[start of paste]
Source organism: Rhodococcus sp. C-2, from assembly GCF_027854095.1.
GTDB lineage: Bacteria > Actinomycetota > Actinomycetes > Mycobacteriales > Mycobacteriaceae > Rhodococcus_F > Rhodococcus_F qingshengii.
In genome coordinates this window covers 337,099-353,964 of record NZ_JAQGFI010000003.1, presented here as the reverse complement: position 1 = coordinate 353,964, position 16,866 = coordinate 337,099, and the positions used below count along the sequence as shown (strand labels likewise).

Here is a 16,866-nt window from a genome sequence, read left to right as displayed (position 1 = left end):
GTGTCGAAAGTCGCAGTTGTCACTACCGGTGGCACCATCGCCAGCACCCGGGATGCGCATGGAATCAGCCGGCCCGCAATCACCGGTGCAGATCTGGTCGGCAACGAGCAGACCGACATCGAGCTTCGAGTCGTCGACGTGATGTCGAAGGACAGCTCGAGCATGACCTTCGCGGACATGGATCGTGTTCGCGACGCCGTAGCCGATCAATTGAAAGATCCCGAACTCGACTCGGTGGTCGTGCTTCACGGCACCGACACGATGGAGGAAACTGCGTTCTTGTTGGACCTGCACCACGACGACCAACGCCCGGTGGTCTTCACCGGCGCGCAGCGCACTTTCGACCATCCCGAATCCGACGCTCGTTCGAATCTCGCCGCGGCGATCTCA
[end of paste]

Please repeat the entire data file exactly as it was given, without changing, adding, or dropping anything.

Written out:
Source organism: Rhodococcus sp. C-2, from assembly GCF_027854095.1.
GTDB lineage: Bacteria > Actinomycetota > Actinomycetes > Mycobacteriales > Mycobacteriaceae > Rhodococcus_F > Rhodococcus_F qingshengii.
In genome coordinates this window covers 337,099-353,964 of record NZ_JAQGFI010000003.1, presented here as the reverse complement: position 1 = coordinate 353,964, position 16,866 = coordinate 337,099, and the positions used below count along the sequence as shown (strand labels likewise).

Here is a 16,866-nt window from a genome sequence, read left to right as displayed (position 1 = left end):
GTGTCGAAAGTCGCAGTTGTCACTACCGGTGGCACCATCGCCAGCACCCGGGATGCGCATGGAATCAGCCGGCCCGCAATCACCGGTGCAGATCTGGTCGGCAACGAGCAGACCGACATCGAGCTTCGAGTCGTCGACGTGATGTCGAAGGACAGCTCGAGCATGACCTTCGCGGACATGGATCGTGTTCGCGACGCCGTAGCCGATCAATTGAAAGATCCCGAACTCGACTCGGTGGTCGTGCTTCACGGCACCGACACGATGGAGGAAACTGCGTTCTTGTTGGACCTGCACCACGACGACCAACGCCCGGTGGTCTTCACCGGCGCGCAGCGCACTTTCGACCATCCCGAATCCGACGCTCGTTCGAATCTCGCCGCGGCGATCTCA